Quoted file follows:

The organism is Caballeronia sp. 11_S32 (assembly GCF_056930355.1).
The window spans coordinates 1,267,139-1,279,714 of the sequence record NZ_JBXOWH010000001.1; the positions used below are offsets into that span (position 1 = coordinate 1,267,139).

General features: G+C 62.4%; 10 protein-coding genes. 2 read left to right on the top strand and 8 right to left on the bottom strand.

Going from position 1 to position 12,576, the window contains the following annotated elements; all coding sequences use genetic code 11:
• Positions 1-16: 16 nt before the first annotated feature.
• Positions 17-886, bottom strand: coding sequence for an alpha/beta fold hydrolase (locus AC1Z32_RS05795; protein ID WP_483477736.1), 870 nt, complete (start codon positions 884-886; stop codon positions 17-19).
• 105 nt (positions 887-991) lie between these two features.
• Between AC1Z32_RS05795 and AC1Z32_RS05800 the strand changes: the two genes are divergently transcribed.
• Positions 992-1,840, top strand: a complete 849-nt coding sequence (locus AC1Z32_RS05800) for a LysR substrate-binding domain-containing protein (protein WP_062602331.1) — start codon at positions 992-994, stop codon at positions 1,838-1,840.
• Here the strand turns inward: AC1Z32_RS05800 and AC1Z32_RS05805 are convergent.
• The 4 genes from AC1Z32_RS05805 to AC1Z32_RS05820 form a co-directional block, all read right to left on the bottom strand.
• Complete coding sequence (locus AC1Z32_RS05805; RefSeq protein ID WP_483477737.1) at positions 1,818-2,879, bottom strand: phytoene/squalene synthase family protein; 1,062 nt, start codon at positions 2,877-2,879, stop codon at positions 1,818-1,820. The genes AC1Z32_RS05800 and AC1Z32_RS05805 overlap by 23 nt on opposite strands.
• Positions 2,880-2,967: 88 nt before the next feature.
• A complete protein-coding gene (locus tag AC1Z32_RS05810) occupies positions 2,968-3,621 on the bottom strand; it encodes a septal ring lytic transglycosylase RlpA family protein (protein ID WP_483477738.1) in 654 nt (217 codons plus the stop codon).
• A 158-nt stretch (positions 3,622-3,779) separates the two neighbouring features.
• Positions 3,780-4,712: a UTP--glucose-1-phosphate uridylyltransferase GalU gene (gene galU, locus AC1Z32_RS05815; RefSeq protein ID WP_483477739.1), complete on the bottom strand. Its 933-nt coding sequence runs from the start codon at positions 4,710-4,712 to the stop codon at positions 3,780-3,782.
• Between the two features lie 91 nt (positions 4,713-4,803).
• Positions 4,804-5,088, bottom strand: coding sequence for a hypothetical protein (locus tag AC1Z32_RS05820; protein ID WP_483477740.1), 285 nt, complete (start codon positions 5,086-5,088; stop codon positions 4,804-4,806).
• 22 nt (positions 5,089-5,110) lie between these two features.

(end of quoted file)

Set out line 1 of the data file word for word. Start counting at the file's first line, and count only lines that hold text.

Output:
The organism is Caballeronia sp. 11_S32 (assembly GCF_056930355.1).